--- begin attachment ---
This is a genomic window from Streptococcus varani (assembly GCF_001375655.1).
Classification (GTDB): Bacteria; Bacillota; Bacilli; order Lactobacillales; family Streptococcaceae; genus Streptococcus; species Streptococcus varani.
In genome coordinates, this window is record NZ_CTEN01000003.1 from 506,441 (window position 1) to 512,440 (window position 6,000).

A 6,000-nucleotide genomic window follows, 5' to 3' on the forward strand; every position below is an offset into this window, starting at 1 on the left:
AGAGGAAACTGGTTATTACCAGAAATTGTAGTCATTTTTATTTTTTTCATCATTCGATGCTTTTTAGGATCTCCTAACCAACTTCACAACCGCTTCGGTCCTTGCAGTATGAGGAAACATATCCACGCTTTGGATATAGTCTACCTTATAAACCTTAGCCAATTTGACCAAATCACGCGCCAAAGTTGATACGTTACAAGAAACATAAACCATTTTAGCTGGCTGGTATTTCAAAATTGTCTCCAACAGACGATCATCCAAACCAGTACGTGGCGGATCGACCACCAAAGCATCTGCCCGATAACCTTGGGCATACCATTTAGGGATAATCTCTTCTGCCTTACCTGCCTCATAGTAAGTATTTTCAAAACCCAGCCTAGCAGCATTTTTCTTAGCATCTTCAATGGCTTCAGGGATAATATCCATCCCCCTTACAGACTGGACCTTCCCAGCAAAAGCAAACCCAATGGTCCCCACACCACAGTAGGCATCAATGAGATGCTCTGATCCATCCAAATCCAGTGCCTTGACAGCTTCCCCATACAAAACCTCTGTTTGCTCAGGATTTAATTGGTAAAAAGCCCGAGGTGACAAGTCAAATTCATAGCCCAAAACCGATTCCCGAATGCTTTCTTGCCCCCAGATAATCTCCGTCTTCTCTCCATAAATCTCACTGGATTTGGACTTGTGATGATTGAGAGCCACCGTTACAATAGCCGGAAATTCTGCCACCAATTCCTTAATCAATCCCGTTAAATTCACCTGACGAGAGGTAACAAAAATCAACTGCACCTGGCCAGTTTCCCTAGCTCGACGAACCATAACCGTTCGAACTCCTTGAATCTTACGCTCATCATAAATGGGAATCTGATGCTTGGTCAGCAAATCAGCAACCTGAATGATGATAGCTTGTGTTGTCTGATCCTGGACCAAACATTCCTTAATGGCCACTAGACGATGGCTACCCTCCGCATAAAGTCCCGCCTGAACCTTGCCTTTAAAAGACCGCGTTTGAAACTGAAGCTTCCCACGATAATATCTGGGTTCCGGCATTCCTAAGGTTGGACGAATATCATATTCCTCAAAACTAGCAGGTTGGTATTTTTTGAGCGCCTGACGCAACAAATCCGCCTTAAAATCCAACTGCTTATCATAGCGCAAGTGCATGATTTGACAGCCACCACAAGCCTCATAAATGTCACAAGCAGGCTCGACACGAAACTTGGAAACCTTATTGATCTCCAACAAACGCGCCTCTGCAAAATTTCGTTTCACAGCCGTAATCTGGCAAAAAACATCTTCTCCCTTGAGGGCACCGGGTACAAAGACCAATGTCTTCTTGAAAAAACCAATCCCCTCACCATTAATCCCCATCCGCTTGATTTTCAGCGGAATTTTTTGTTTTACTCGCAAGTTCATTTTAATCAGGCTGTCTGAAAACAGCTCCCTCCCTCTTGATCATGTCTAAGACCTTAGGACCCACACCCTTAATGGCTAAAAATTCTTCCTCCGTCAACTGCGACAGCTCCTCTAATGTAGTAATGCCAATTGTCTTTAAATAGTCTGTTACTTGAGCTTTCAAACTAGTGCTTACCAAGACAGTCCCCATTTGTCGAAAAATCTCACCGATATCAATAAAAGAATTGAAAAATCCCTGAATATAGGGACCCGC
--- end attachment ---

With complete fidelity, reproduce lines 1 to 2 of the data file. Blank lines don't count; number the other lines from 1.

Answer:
This is a genomic window from Streptococcus varani (assembly GCF_001375655.1).
Classification (GTDB): Bacteria; Bacillota; Bacilli; order Lactobacillales; family Streptococcaceae; genus Streptococcus; species Streptococcus varani.